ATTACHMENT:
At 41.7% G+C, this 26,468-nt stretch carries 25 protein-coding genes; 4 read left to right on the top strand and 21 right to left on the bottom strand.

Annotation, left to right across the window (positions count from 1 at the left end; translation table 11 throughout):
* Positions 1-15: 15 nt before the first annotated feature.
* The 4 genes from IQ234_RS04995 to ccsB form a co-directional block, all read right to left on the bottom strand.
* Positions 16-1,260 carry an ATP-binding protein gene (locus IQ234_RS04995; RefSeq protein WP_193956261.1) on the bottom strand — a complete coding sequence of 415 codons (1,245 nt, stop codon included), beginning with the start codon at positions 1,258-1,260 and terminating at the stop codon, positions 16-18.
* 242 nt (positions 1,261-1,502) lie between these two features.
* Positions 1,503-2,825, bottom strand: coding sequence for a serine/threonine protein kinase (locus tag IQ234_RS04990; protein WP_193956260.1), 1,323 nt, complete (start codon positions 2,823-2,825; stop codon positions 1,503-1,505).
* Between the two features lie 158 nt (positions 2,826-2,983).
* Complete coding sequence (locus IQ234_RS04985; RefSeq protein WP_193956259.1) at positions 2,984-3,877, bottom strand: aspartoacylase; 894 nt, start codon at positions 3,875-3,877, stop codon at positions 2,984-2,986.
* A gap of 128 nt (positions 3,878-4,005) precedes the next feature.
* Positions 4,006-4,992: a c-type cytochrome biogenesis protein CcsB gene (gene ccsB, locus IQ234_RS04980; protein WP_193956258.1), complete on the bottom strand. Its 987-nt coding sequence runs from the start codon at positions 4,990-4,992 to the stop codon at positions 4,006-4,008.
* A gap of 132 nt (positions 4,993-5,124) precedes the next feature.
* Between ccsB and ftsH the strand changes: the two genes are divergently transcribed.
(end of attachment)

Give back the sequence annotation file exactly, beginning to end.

At 41.7% G+C, this 26,468-nt stretch carries 25 protein-coding genes; 4 read left to right on the top strand and 21 right to left on the bottom strand.

Annotation, left to right across the window (positions count from 1 at the left end; translation table 11 throughout):
* Positions 1-15: 15 nt before the first annotated feature.
* The 4 genes from IQ234_RS04995 to ccsB form a co-directional block, all read right to left on the bottom strand.
* Positions 16-1,260 carry an ATP-binding protein gene (locus IQ234_RS04995; RefSeq protein WP_193956261.1) on the bottom strand — a complete coding sequence of 415 codons (1,245 nt, stop codon included), beginning with the start codon at positions 1,258-1,260 and terminating at the stop codon, positions 16-18.
* 242 nt (positions 1,261-1,502) lie between these two features.
* Positions 1,503-2,825, bottom strand: coding sequence for a serine/threonine protein kinase (locus tag IQ234_RS04990; protein WP_193956260.1), 1,323 nt, complete (start codon positions 2,823-2,825; stop codon positions 1,503-1,505).
* Between the two features lie 158 nt (positions 2,826-2,983).
* Complete coding sequence (locus IQ234_RS04985; RefSeq protein WP_193956259.1) at positions 2,984-3,877, bottom strand: aspartoacylase; 894 nt, start codon at positions 3,875-3,877, stop codon at positions 2,984-2,986.
* A gap of 128 nt (positions 3,878-4,005) precedes the next feature.
* Positions 4,006-4,992: a c-type cytochrome biogenesis protein CcsB gene (gene ccsB, locus IQ234_RS04980; protein WP_193956258.1), complete on the bottom strand. Its 987-nt coding sequence runs from the start codon at positions 4,990-4,992 to the stop codon at positions 4,006-4,008.
* A gap of 132 nt (positions 4,993-5,124) precedes the next feature.
* Between ccsB and ftsH the strand changes: the two genes are divergently transcribed.